Americans Working Longer to Pay Their 'Cost of Government' Tab

By Monisha Bansal | July 7, 2008 | 8:23 PM EDT

( - Conservative taxpayer groups say Wednesday, July 11, marks the day this year when the average American worker will have earned enough to pay for his or her share of government taxes (federal, state and local) plus the cost of regulation.

Since 2001, the date has ranged from July 1 to July 12. It was July 12 last year.

"Right now taxpayers are under attack from Congress," Grover Norquist, president of Americans for Tax Reform," said at a Capitol Hill press conference on Tuesday.

"With tax increases on everything from cigarettes to private equity on the table, this year's 'Cost of Government Day' must spur politicians into action to protect taxpayers and the economic growth achieved under President Bush's tax cuts."

In his Saturday radio address, President Bush said his tax cuts "left $1.1 trillion in the hands of citizens like you to save, and spend, and invest as you see fit." Those tax cuts will expire in the year 2010 unless the Democrat-controlled Congress extends them, but a number of Democrats oppose the idea of giving "tax cuts to the wealthy."

"American taxpayers already work well over half of the year to pay for the cost of government," Norquist said. "The tax and spending spree must end."

Norquist called for fiscal restraint and reform of "entitlement programs."

Addressing the event, Rep. Phil English (R-Penn.) accused government of "siphoning off the vitality, the energy, the entrepreneurship in our free economy."

"This is a threat that is all the more dire for what we've seen coming out of Congress in this year's budget," he said. "The Democrat[ic] budget has made a conscious decision to head to bigger government and higher taxes.

"Not only would this bigger budget finance a saturnalia of new spending," he continued, "but it would also create a higher level of taxes, assuming the second-largest tax increase in American history and a series of tax increases that would be aimed at the most dynamic end of our economy."

Tom Schatz, president of Citizens Against Government Waste, said now that Americans have reached the point where they've worked long enough to covered their burden of taxes and regulation, they "can now begin to provide for themselves and their families. It should not take half of the national income to fulfill government's duty to protect life, liberty and property."

"Outdated, ineffective, duplicative and wasteful programs and agencies have clogged the system and extended the reach of government into our lives and wallets," Schatz said. "The best way to reduce the size of government is to eliminate the waste, fraud, abuse and mismanagement at all levels."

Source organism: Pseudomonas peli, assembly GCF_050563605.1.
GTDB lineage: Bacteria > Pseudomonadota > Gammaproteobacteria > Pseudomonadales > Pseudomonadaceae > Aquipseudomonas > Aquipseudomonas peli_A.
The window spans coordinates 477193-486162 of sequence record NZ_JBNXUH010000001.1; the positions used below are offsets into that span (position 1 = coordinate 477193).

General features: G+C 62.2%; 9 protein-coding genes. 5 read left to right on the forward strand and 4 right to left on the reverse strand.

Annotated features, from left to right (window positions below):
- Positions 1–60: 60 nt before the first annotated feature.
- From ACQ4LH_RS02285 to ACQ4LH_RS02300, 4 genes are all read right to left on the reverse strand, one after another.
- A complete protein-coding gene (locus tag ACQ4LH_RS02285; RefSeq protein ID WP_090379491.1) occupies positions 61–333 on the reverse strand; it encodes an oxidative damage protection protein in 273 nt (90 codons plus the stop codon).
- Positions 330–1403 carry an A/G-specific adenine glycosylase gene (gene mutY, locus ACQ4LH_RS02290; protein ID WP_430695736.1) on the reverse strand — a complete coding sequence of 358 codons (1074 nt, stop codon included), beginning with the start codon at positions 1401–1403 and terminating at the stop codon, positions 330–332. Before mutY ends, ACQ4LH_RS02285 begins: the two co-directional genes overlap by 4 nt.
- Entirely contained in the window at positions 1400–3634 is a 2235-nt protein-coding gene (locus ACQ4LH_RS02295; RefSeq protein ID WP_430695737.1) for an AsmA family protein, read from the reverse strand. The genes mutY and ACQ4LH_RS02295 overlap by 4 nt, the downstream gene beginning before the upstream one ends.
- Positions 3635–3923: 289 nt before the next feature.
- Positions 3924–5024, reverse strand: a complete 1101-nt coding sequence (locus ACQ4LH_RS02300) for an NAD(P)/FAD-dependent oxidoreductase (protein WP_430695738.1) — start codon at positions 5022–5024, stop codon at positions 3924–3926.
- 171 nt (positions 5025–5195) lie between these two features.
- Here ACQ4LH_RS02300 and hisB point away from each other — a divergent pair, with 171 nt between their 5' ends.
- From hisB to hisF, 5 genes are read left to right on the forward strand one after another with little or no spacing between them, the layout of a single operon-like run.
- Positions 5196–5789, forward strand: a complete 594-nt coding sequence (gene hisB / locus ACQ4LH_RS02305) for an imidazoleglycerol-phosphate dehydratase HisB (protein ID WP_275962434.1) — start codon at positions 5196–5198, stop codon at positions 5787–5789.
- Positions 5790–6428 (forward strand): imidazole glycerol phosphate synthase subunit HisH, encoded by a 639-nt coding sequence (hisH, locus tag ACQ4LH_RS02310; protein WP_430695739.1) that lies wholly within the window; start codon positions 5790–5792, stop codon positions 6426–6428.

Mark Schmitt, a senior fellow at the liberal New America Foundation, took issue with the Americans for Tax Reform analysis, and called the Cost of Government Day "just another Washington interest group gimmick."

"Their calculation of the average taxpayer is very misleading," he told Cybercast News Service. "Eighty percent of Americans pay less than what they call the average."

Schmitt also said the tax reform group's claims have "nothing to do with either the actual cost or value of government."

Scott Lilly, a senior fellow at the liberal Center for American Progress, said Americans for Tax Reform is "challenged when it comes to the use of numbers."

It is not only individuals who pay for the cost of government or receive its benefits, he told Cybercast News Service. "Using only personal income assumes that corporations either do not or should not pay taxes."

"The real question is, what do the American people get in return for what they spend on government?" said Lilly. "Would most people rather eliminate public schools and pay to send their children to private schools? I am sure Grover would, but polling indicates that a large majority of Americans are firmly on the opposite side of that debate.

"Would most people prefer to eliminate the gas tax and have private companies build and maintain their roads?" he asked. "Should we sell our national parks and let private companies charge whatever admission fee that the market will bare? There are those in this group who believe that, but they are badly out of step with the rest of the country."

Lilly said government expenditures should be cut where possible.

"There is a large consensus in the country on where such savings can be found," he said. "The latest Gallup/USA Today poll shows more than 70 percent now support withdrawal from Iraq which would save more than $300 million a day."

On Capitol Hill, Democrats have promised to fix the Alternative Minimum Tax, a tax intended to make sure wealthy Americans pay something -- but which catches more and more middle-class taxpayers in its snare, because it's never been adjusted for inflation.

On Tuesday, press reports noted that there still is no "consensus" on how to reduce the AMT burden, although a temporary, last-minute fix is likely through the 2008 election year.

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